Wednesday, June 18, 2008

My Hobby Farm

I'm not sure if my wife takes me seriously yet, but I really want to start a hobby farm. The thought of purchasing a small plot of land in a rural area to grow vegetables is very appealing to me. It could serve as a summer escape from the city and I would be able to teach my son how food grows. I call it a hobby farm because I know the reality of making money working land is very challenging. Probably, I would just grow fruits and vegetables for my family and friends.

I ran across this story today of two Brookline professionals that took the plunge and bought a farm in Chester, Massachusetts. Tom and Doug somehow are able to manage a farm with 15 employees and hold professional positions in the Boston area. Although their operation is much more than I am looking for, their story is really something I can relate to. That should put me one step closer to my hobby farm dream.

I've got a lot of work to do before I can make my hobby farm a reality. Mainly, I need to learn more about farming. I need to start volunteering more for the community farms in the area. As soon as I can free up some time I am going to volunteer for the Newton Angino Community Farm and for the Waltham Fields Community Farm.

Monday, June 16, 2008

My Week Without Tomatoes

Last week we traveled to visit my sister in Rochester, NY. Along our journey on I-90, we stopped for breaks, really expensive gas, and something to eat. Almost all of the fast food chains in the service plazas had signs posted stating they were not serving tomatoes. This included McDonald's, the king of the I-90 service plazas. Tomatoes were pulled in response to recent cases of salmonella in about 200 people in 16 states. The tomato scare is just another example of one of the many problems in our industrial food system. The tainted tomatoes were likely from one farm in Florida, and yet, restaurants and grocery stores across the country pulled tomatoes out of fear for customer safety. The FDA still has not been able to identify the source. It is scary, but not unbelievable, that tainted fruit from one farm can almost completely shut down consumption of tomatoes in this country. The scare highlights yet another reason to buy locally and support your local farmers. I'm off to the farmers market!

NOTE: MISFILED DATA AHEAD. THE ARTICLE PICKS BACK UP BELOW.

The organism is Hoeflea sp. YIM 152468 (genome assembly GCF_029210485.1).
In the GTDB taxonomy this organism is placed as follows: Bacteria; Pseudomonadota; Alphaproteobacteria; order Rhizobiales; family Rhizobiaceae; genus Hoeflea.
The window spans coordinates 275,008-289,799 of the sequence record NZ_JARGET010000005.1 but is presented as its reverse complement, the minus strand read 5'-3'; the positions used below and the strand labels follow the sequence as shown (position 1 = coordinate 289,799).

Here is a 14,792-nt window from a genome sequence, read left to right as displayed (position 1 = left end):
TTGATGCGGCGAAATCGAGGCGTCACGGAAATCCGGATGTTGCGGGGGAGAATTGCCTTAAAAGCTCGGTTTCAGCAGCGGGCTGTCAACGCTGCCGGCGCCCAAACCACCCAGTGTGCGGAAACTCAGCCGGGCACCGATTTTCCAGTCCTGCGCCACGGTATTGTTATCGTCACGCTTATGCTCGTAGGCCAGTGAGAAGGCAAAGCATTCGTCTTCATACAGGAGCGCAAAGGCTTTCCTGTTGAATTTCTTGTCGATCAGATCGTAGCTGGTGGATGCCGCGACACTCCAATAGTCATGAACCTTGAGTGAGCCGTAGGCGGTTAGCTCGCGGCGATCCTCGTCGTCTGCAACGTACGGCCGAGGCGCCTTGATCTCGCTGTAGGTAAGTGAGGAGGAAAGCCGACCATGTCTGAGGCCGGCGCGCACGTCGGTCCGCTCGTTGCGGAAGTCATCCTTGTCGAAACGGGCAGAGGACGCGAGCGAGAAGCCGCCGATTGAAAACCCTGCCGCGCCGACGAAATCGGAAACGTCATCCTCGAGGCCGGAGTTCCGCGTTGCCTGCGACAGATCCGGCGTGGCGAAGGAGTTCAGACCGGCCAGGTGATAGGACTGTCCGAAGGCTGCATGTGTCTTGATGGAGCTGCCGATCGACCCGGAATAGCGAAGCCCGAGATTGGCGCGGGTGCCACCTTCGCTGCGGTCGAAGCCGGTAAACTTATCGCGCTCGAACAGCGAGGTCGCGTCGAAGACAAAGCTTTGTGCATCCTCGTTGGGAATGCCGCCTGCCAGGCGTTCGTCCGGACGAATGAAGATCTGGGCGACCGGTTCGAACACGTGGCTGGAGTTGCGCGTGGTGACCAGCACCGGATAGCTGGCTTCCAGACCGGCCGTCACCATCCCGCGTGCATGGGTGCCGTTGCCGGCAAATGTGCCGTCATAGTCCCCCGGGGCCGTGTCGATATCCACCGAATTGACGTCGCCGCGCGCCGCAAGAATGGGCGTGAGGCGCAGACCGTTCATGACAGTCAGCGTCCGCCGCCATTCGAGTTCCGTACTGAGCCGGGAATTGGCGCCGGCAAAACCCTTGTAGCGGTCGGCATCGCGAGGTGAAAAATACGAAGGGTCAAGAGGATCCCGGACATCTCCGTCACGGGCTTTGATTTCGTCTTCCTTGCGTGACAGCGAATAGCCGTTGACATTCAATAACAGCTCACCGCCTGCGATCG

Friday, June 6, 2008

Backyard Wildlife

Backyard Wildlife
BY Amy Kobak

“Certified Wildlife Habitat,” that’s what the sign posted in my yard says. It’s right at the entrance to my driveway so that when people turn in, they can’t miss it. My husband hung it there last week. Nothing has changed about our yard, but now we have a sign.

Years ago I learned about the Certified Wildlife Habitat program through the National Wildlife Federation. I think it may have been called Backyard Wildlife Habitat at the time. I always thought it was a neat idea and even filled out the application once. I never went through with it though because I didn’t think it was necessary to pay $15 for a certificate acknowledging what I already knew about my yard. But I remained a fan of the NWF. They appeal to me because of the efforts they make to educate and support both grand scale and seemingly miniscule wildlife preservation efforts. The certified Wildlife Habitat program is an example of both. A tiny apartment balcony can become certified as well as a campus or even a community. All those balconies, backyards, and campuses combined are making a big difference for wildlife.